What Has John Oliver Said About Vaccinations? His Reason For Supporting Them Is Simple

Sometimes comedian John Oliver likes to keep things simple. He's argued that prison sentences, for example, are like penises: even if they are small, they'll still work if you know how to use them correctly. And how can you argue with that kind of logic? John Oliver's view on vaccinations is similarly straightforward and hilarious.

The vaccination debate has resurfaced in the last year because a number of the Republican presidential candidates have supported the medically false and dangerous idea that vaccines can cause autism. During the first Republican debate, businessman Donald Trump told the story of a child he knew of who received a vaccine and later developed autism, according to Slate. Even Kentucky Sen. Rand Paul, a physician, perpetuated the false myth that vaccines should be staggered over time and not given to children all at once, The Huffington Post reported.

Science has repeatedly disproven any link between vaccines and autism, according to the Centers for Disease Control and Prevention, and medical professionals say that unvaccinated children put other children or people with compromised immune systems at risk, in addition to the fact that the unvaccinated child is more susceptible to life-threatening illnesses. Despite these risks, people still choose to not vaccinate their children and have increasingly defended their personal choice to not do so.

Oliver has never done an episode about vaccinations, but he put any worry that he might be an "anti-vaxxer" to rest with a simple and hilarious photo that his show, Last Week Tonight, posted to Facebook last year.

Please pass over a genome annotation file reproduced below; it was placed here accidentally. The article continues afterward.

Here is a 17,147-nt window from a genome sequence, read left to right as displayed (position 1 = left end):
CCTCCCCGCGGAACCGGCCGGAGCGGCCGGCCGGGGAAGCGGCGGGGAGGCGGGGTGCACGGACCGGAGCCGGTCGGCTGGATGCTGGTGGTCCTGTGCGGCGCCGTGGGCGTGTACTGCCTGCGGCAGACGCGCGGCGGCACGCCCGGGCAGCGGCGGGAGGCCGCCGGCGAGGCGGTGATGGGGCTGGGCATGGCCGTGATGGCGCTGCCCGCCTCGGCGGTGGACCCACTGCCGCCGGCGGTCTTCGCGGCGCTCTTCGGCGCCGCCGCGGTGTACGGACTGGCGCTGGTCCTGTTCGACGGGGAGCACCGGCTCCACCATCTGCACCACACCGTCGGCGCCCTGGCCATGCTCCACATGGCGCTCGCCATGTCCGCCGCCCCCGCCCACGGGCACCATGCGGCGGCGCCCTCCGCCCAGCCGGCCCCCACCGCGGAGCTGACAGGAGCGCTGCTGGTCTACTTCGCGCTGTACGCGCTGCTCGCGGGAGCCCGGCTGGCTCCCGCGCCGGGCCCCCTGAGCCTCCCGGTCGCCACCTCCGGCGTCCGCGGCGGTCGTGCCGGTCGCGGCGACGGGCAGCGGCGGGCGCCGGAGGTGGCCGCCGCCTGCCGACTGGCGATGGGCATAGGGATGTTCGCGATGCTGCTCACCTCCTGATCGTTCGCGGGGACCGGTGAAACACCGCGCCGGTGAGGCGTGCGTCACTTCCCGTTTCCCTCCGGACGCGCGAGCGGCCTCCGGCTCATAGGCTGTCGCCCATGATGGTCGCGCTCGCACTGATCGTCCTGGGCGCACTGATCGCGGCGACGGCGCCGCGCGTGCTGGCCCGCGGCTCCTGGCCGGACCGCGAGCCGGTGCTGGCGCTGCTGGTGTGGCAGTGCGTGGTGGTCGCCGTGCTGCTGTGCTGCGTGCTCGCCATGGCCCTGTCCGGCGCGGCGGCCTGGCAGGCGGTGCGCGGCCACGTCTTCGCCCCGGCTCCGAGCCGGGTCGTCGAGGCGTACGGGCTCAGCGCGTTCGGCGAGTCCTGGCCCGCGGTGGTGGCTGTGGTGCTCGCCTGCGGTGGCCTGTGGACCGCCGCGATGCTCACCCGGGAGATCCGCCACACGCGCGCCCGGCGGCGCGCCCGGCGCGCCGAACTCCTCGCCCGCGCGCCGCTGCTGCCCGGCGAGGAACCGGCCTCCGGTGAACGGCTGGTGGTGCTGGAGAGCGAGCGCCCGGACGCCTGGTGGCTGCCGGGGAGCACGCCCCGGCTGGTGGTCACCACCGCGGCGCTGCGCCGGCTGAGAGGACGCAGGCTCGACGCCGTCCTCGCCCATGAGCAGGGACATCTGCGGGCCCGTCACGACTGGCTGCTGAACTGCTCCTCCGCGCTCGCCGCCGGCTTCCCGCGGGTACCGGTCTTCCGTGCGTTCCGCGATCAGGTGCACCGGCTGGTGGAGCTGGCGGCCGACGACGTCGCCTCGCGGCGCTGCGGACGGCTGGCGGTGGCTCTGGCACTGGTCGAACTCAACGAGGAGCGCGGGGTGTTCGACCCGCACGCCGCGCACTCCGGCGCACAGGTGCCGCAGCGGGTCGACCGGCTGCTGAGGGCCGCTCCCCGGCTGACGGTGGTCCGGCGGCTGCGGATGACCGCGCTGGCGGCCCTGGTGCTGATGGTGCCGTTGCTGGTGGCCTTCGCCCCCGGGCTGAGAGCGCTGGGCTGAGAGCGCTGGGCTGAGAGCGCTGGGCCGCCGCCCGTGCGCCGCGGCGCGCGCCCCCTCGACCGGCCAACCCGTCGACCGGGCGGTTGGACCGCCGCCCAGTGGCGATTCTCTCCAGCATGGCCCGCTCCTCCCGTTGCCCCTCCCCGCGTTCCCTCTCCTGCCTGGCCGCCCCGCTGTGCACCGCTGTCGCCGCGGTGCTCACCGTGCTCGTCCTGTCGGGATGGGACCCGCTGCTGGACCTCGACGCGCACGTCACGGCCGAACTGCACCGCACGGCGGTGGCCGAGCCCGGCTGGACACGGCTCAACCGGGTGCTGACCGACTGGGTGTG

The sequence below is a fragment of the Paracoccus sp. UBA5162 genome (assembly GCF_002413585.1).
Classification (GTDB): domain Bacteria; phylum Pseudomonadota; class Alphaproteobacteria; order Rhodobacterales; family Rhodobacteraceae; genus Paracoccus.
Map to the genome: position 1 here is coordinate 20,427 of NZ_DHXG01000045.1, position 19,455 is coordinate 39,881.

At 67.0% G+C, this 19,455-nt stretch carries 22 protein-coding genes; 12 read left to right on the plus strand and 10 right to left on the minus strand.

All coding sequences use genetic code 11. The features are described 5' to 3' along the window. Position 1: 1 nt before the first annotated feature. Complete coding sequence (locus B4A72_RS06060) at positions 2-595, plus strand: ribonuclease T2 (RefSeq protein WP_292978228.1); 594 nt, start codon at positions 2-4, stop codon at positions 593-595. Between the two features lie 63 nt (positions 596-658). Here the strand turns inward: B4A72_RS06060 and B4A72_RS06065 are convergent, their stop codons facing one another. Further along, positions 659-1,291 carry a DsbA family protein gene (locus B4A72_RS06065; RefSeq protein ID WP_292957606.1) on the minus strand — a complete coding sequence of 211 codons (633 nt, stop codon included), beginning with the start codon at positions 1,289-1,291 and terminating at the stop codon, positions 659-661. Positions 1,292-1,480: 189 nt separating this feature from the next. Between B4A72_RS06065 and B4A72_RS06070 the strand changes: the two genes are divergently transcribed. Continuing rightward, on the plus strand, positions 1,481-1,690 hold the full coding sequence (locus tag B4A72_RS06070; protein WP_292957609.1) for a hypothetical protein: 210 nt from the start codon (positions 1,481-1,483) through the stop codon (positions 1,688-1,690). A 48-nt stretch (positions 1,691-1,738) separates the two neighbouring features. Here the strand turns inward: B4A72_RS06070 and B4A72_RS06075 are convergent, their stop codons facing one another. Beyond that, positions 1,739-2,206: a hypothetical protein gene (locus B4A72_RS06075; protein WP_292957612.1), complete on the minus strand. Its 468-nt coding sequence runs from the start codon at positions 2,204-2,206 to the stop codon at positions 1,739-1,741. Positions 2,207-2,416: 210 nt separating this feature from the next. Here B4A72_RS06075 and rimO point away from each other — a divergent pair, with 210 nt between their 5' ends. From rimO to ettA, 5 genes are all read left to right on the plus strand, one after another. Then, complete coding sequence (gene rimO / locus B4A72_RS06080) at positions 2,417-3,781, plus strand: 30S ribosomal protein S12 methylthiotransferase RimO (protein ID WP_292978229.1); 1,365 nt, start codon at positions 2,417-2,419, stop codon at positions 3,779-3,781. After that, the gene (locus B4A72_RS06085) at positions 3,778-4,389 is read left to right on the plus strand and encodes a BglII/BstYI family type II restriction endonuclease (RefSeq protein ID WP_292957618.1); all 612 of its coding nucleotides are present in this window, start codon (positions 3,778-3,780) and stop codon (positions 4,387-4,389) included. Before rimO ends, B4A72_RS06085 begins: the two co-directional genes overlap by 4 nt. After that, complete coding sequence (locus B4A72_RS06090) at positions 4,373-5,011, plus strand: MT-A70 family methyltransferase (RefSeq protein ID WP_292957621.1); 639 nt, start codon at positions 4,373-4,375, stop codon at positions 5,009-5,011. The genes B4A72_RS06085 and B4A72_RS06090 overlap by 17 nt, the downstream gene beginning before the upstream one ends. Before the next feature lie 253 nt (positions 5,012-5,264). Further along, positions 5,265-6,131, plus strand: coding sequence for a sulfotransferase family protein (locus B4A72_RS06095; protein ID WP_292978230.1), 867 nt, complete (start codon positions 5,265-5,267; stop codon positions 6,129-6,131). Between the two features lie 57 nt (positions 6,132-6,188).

Since then, Oliver did a segment about big pharmaceutical companies that spend billions of dollars per year marketing their drugs to doctors. In the segment, he said pharmaceutical companies spend $24 billion dollars each year marketing to healthcare providers, while they spend only an estimated $4 billion marketing directly to consumers. Oliver also found that 9 out of 10 drug companies spend more money on marketing than they do on research for the drugs they are selling.

"Drug companies are a bit like high school boyfriends," Oliver said in the segment. "They're much more concerned about getting inside you than being effective once they're in there."

All jokes aside, Twitter users reacted by saying that the episode applied to all drugs, including vaccines. But that's just not true. In addition to the fact that Oliver's episode didn't mention vaccines at all, The Atlantic found that the "big-pharma-is-profiting" argument actually doesn't apply to vaccinations. Doctors often lose money on vaccinations, and many companies don't make vaccines because they are more costly to make and are heavily regulated by agencies like the Food and Drug Administration. The vaccine market brings in about $24 billion, which sounds like a lot. But, in reality, that represents only 2 to 3 percent of the trillion-dollar pharmaceutical industry, according to The Atlantic.

So, Oliver left vaccines out of that big pharma episode for a reason, and shared his views via the straightforward photo for a reason: vaccines just work. Duh.